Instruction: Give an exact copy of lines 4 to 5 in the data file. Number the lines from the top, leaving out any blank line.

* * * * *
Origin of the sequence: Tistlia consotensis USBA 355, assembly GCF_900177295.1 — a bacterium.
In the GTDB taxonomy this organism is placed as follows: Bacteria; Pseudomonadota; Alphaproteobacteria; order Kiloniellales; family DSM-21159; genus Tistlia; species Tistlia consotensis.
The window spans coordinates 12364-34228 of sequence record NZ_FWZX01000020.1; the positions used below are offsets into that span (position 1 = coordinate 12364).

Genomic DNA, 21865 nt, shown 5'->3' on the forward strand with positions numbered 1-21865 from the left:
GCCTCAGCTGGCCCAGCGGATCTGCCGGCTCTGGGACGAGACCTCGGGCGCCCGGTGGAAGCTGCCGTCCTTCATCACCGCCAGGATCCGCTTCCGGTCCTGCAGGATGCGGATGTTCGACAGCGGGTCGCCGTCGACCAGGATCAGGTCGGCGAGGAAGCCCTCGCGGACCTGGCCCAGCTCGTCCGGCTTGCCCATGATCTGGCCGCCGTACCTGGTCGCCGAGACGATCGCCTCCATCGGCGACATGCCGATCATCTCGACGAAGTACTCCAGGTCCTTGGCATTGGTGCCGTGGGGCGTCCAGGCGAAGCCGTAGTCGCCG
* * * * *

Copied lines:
Genomic DNA, 21865 nt, shown 5'->3' on the forward strand with positions numbered 1-21865 from the left:
GCCTCAGCTGGCCCAGCGGATCTGCCGGCTCTGGGACGAGACCTCGGGCGCCCGGTGGAAGCTGCCGTCCTTCATCACCGCCAGGATCCGCTTCCGGTCCTGCAGGATGCGGATGTTCGACAGCGGGTCGCCGTCGACCAGGATCAGGTCGGCGAGGAAGCCCTCGCGGACCTGGCCCAGCTCGTCCGGCTTGCCCATGATCTGGCCGCCGTACCTGGTCGCCGAGACGATCGCCTCCATCGGCGACATGCCGATCATCTCGACGAAGTACTCCAGGTCCTTGGCATTGGTGCCGTGGGGCGTCCAGGCGAAGCCGTAGTCGCCG